Fortunately, there has been a significant price correction since the late-summer low. Second, this chart suggests some potential price strength through the first eight months of 2020.

Planning prices for my study herd manager: Figure 4 presents my mid-October 2019 planning prices going into 2020 presented to the study herd manager. The first four actual 2018 market prices are history and the remaining prices are projections. The top section covers feeder cattle planning prices, and the bottom section suggests some slaughter cattle planning prices.

Four marketing alternatives presented to my study rancher: I used the planning prices in Figure 4 to evaluate four marketing alternatives for my study herd rancher for the 2019 calves (Figure 5).

Market Advisor | December 2019

I calculated the added market value for each marketing alternative based on the planning prices. This added value is then compared to the projected breakeven price for each marketing alternative. I like this visual marketing option presentation, as one can quickly see the potential of each marketing alterative.

The only marketing alternative that shows any promise is to finish his backgrounded calves. Interestingly enough, my budgets project that my study rancher can double his herd’s earned net returns by backgrounding his calves at home with a breakeven return, and then finishing them in a commercial feedlot with a mid-June 2020 target harvest date. The downside of this option is that it delays payday from the 2019 calves about eight months.

Market Advisor | December 2019

Another advantage is, he can reevaluate marketing projections in February at the end of the backgrounding phase to see if he still wants to enter the finishing phase.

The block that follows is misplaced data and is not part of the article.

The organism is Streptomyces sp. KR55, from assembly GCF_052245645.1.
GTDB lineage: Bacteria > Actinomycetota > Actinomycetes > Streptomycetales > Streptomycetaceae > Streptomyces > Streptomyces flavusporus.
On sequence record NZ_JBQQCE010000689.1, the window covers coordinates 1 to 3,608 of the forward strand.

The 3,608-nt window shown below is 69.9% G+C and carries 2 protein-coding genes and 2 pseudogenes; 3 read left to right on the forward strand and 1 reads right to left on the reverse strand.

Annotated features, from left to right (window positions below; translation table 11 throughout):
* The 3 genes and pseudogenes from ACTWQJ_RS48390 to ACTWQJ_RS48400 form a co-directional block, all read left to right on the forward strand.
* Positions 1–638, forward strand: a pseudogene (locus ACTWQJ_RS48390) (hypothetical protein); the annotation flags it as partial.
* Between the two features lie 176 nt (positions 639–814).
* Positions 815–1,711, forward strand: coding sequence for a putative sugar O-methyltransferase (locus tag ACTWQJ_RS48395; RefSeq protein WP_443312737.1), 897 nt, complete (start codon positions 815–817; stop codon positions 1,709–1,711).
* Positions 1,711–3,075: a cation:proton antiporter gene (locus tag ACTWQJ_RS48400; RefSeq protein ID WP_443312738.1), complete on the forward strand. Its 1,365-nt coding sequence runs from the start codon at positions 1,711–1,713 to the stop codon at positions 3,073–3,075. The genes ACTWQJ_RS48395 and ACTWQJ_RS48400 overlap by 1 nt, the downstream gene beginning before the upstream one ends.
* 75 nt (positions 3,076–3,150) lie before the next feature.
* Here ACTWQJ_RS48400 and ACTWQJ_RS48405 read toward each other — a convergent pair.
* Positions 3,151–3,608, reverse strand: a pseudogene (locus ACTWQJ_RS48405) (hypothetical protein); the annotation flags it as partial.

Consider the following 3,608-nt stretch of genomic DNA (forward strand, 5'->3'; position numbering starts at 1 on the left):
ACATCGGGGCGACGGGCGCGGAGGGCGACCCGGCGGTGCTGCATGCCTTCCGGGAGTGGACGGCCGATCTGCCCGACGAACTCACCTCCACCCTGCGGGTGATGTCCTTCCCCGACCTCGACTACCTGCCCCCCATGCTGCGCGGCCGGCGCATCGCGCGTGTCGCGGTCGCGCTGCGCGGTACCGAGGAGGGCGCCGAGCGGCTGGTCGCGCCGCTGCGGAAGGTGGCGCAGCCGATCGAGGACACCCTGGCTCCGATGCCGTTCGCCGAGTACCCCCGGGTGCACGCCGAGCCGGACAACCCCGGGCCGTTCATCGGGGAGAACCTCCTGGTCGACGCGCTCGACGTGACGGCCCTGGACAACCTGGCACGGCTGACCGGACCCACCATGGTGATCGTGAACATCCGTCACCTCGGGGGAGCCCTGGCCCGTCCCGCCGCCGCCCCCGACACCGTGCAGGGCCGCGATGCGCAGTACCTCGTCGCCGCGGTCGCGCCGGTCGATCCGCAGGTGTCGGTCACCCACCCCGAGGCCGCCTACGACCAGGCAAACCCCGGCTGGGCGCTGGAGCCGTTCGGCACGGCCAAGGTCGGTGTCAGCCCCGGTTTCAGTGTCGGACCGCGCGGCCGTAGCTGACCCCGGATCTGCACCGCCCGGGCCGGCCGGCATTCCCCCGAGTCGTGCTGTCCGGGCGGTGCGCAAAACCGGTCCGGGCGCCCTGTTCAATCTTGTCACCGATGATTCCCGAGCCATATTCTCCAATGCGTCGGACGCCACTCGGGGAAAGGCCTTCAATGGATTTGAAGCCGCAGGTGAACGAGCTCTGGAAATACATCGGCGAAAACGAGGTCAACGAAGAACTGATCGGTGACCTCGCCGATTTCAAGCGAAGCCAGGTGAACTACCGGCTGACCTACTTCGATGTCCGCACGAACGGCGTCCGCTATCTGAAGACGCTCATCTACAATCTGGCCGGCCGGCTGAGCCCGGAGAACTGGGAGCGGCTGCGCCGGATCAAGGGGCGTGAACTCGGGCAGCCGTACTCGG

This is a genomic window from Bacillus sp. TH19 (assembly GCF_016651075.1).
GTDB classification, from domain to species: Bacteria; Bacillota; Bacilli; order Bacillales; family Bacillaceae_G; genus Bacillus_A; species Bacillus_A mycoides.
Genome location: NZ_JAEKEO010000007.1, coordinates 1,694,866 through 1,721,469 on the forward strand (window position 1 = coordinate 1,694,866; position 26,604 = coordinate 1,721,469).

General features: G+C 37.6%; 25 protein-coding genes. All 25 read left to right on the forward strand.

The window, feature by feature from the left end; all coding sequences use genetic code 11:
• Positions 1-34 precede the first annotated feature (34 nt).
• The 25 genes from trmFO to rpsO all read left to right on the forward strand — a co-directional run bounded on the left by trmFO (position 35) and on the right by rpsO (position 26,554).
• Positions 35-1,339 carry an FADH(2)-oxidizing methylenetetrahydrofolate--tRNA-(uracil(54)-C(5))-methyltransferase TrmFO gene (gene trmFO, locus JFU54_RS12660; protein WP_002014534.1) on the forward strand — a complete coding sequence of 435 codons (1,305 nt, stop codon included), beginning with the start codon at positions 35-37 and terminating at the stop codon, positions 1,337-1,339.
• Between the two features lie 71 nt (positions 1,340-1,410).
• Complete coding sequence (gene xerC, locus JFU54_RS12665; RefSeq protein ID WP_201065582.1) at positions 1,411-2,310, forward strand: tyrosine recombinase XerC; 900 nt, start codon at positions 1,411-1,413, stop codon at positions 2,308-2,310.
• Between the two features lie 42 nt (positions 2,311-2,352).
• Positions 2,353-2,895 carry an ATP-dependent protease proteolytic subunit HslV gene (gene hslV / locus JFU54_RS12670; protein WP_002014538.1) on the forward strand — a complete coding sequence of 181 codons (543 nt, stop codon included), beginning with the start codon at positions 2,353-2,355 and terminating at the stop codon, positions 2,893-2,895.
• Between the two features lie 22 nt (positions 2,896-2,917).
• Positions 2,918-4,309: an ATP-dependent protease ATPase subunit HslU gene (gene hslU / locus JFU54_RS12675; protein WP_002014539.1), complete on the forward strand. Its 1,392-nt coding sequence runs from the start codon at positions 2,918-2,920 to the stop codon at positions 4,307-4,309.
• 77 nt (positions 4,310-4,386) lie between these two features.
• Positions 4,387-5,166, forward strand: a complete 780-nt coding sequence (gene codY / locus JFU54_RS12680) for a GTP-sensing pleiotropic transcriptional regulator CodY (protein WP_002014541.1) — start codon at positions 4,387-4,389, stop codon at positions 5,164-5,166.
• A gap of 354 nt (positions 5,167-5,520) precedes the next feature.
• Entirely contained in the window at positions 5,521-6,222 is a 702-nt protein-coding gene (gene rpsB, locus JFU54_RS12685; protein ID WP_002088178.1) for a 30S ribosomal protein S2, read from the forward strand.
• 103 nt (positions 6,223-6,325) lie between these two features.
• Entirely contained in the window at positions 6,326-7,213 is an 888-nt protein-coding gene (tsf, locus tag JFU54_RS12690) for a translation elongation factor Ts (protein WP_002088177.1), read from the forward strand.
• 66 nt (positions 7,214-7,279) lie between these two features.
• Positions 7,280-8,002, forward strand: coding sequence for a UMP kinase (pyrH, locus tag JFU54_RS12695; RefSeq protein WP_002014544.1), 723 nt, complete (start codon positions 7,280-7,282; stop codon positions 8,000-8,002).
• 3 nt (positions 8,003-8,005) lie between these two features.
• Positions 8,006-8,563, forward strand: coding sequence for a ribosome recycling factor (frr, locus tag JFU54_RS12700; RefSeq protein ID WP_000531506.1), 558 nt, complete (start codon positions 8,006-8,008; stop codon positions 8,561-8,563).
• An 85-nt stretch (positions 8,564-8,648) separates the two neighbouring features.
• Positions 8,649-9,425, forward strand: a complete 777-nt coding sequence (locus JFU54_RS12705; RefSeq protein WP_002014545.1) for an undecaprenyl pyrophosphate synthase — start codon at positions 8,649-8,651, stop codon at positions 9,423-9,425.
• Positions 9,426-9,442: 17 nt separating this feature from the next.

Additional marketing strategies: A second marketing strategy to increase net income this year is to sell preconditioned calves in the next 30 to 60 days, and then concentrate making adjustments to the beef cow herd by marketing his cull heifer calves as spayed heifers.

I did a statistical study of October 2019 feeder cattle sale barn sales prices that suggests that Nebraska spayed heifers average approximately $8 per cwt more than unspayed heifers.

Additional income might also be generated by selling extra cull cows this year and holding back more replacement heifers in future years. This would shrink the number of productive cows during the low turn-around phase of the beef price cycle (projected low in 2019-20) and allow expansion of the beef cow herd as calf prices turn upward in the 2022-23 years. Stay tuned.

Hughes is a North Dakota State University professor emeritus. He lives in Kuna, Idaho. Reach him at 701-238-9607 or [email protected].

About the Author(s)

Harlan Hughes 2

Harlan Hughes is a North Dakota State University professor emeritus and author of the monthly "Market Advisor" column that appears in BEEF magazine. He also consults and lectures widely, making presentations on ranch business management at various state, regional and national beef industry events. He retired as the NDSU Extension livestock economist in 2000 and now lives in Laramie, WY.